Distribution: Website, email list, social media post. 

Material: Photos, text, videos, media release - as relevant. 

Ideas for media release topics: 

  • Save the date (why save the date? how will I benefit from going?)
  • Plan your trip (travel, accommodation, tourism, etc.)
  • Key Dates - particularly abstracts, early bird etc… 
  • Theme of conference (why was it chosen? What does it mean?)
  • Keynote speakers (who they are, why they were invited, what they will talk about)
  • Clever Hans lecture, Workshops and other interesting activities at conference (practical demo)
  • Student travel grants, Student prizes  


DURING and AFTER the conference 

5) Media releases about selected conference presentations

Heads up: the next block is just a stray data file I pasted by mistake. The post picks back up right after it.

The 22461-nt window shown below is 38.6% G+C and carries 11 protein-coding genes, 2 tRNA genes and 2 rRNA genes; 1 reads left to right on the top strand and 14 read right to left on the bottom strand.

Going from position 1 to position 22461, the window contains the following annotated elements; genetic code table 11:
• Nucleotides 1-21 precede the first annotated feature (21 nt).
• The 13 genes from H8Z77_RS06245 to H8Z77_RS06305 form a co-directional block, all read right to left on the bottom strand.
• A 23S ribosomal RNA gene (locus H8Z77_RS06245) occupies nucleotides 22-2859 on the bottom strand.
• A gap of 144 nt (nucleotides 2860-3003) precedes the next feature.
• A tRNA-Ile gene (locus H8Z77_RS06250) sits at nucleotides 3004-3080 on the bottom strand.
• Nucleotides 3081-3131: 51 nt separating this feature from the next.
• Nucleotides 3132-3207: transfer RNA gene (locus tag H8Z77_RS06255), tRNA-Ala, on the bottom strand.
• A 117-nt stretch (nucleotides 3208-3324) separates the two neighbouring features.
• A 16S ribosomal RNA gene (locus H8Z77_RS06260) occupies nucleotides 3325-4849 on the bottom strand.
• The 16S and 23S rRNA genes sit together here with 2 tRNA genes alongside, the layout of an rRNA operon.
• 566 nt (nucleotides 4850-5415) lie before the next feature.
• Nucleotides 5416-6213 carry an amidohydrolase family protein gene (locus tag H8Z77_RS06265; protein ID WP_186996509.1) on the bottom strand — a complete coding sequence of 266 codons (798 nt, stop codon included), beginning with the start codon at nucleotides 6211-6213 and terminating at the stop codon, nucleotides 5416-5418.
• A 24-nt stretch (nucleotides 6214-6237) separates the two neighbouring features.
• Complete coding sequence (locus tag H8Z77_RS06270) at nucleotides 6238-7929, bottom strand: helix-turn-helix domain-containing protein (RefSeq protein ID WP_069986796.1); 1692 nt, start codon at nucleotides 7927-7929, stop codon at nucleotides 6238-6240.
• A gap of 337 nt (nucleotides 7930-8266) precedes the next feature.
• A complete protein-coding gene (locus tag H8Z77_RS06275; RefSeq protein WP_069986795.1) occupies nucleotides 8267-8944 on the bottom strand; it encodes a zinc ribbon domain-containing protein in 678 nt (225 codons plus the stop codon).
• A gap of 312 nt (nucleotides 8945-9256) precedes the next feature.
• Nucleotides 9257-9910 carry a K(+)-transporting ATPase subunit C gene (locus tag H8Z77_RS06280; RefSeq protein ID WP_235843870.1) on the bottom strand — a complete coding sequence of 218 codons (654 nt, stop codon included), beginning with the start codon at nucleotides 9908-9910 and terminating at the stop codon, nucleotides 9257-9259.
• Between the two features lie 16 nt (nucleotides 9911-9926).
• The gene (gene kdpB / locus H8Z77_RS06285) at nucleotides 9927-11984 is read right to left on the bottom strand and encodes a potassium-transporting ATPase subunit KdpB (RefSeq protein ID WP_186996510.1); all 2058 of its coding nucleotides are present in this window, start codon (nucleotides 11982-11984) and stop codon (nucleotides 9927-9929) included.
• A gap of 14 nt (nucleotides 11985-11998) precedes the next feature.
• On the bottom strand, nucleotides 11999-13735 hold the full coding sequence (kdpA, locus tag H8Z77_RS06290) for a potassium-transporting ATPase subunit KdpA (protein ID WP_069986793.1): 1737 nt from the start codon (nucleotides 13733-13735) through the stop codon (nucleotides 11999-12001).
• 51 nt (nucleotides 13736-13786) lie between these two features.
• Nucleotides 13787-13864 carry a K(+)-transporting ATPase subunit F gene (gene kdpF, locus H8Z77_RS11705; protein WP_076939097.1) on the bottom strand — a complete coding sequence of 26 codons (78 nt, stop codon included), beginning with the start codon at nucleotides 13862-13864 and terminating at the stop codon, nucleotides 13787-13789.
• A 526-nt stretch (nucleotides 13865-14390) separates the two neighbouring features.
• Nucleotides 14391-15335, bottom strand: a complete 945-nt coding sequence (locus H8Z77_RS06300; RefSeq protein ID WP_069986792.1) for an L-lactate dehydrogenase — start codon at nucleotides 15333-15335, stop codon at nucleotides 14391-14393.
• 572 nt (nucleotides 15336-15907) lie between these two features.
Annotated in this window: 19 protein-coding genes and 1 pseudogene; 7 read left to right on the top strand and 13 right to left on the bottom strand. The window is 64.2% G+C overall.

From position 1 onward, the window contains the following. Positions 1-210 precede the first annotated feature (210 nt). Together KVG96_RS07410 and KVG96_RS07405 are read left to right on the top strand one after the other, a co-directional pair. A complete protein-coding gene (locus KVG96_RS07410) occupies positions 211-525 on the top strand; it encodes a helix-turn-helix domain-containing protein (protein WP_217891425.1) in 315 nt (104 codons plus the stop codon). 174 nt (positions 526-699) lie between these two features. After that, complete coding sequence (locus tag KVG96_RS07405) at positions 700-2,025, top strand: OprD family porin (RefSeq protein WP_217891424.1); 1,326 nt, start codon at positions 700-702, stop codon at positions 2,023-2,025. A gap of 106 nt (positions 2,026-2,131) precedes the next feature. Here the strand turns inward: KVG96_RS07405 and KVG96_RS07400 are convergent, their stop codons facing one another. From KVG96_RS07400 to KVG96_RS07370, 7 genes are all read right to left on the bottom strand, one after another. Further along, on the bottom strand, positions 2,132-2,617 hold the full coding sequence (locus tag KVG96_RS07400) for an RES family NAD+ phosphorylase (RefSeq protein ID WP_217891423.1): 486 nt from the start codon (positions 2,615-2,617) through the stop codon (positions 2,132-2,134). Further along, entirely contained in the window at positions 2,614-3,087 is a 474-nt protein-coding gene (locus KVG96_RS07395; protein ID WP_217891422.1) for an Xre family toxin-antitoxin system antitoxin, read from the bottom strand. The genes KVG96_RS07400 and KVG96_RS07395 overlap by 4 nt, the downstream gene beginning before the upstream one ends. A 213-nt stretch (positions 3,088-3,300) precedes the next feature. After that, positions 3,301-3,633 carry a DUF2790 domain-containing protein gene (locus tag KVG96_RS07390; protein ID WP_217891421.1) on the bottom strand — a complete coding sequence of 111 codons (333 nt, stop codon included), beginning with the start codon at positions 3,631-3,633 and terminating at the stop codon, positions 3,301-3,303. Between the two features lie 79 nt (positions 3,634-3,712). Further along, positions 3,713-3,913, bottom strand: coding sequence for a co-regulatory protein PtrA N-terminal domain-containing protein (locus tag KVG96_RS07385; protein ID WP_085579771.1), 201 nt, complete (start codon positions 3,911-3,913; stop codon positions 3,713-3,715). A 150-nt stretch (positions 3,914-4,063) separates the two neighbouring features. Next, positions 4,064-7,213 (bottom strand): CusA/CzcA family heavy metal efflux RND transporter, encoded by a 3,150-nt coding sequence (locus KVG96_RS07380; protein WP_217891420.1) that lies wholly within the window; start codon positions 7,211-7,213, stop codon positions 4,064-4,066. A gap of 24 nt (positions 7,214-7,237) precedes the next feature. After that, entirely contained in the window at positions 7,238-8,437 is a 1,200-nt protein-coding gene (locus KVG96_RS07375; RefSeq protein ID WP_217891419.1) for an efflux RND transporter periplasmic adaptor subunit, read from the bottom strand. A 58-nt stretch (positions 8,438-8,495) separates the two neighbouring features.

Timing: Two or three media releases to be distributed during the days of the conference then another four in the weeks after the conference. 

Format: Media release approx 500 words following the template and ISES procedure for topic selection and approval process. 

Distribution: email, website and social media 

Material: Approved text on ISES template (approval from author, LCOC and Presidential council). 

Please inform the ISES media team who from the LCOC will be involved in any media, public relations and advertising. The Presidential Council are kept in the loop so we all know what each of us is doing. 


Appendix III

Abstract Submission Standard*

[*Details on abstract length etc. can be changed by the LCOC]

The LCOC must ensure that the following information is available to prospective authors:

  • Abstracts must present information that falls within the scope of the ISES
  • Abstracts presenting both theoretical and empirical work related to equitation science will be considered for presentation at the ISES Conference